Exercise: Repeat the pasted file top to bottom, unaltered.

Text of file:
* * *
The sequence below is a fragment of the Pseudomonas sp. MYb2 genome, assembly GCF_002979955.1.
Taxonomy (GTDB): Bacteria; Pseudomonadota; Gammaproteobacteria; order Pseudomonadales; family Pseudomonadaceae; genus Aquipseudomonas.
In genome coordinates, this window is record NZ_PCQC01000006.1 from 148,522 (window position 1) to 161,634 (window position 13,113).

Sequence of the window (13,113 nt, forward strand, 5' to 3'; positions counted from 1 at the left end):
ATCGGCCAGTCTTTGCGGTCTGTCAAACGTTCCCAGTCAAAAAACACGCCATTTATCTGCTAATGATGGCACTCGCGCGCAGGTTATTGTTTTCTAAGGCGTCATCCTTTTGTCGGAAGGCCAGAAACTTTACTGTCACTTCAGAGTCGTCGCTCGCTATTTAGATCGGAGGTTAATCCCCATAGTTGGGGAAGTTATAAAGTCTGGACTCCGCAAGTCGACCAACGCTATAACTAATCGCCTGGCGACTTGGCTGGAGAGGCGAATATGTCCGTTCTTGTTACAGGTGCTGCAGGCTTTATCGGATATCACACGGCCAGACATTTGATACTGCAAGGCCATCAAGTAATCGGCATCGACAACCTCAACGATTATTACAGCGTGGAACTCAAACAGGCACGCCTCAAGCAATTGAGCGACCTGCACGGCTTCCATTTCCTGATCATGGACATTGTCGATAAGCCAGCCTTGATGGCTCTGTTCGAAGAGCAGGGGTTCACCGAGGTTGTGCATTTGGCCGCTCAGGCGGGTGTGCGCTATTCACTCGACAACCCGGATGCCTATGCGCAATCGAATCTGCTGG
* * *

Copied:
The sequence below is a fragment of the Pseudomonas sp. MYb2 genome, assembly GCF_002979955.1.
Taxonomy (GTDB): Bacteria; Pseudomonadota; Gammaproteobacteria; order Pseudomonadales; family Pseudomonadaceae; genus Aquipseudomonas.
In genome coordinates, this window is record NZ_PCQC01000006.1 from 148,522 (window position 1) to 161,634 (window position 13,113).

Sequence of the window (13,113 nt, forward strand, 5' to 3'; positions counted from 1 at the left end):
ATCGGCCAGTCTTTGCGGTCTGTCAAACGTTCCCAGTCAAAAAACACGCCATTTATCTGCTAATGATGGCACTCGCGCGCAGGTTATTGTTTTCTAAGGCGTCATCCTTTTGTCGGAAGGCCAGAAACTTTACTGTCACTTCAGAGTCGTCGCTCGCTATTTAGATCGGAGGTTAATCCCCATAGTTGGGGAAGTTATAAAGTCTGGACTCCGCAAGTCGACCAACGCTATAACTAATCGCCTGGCGACTTGGCTGGAGAGGCGAATATGTCCGTTCTTGTTACAGGTGCTGCAGGCTTTATCGGATATCACACGGCCAGACATTTGATACTGCAAGGCCATCAAGTAATCGGCATCGACAACCTCAACGATTATTACAGCGTGGAACTCAAACAGGCACGCCTCAAGCAATTGAGCGACCTGCACGGCTTCCATTTCCTGATCATGGACATTGTCGATAAGCCAGCCTTGATGGCTCTGTTCGAAGAGCAGGGGTTCACCGAGGTTGTGCATTTGGCCGCTCAGGCGGGTGTGCGCTATTCACTCGACAACCCGGATGCCTATGCGCAATCGAATCTGCTGG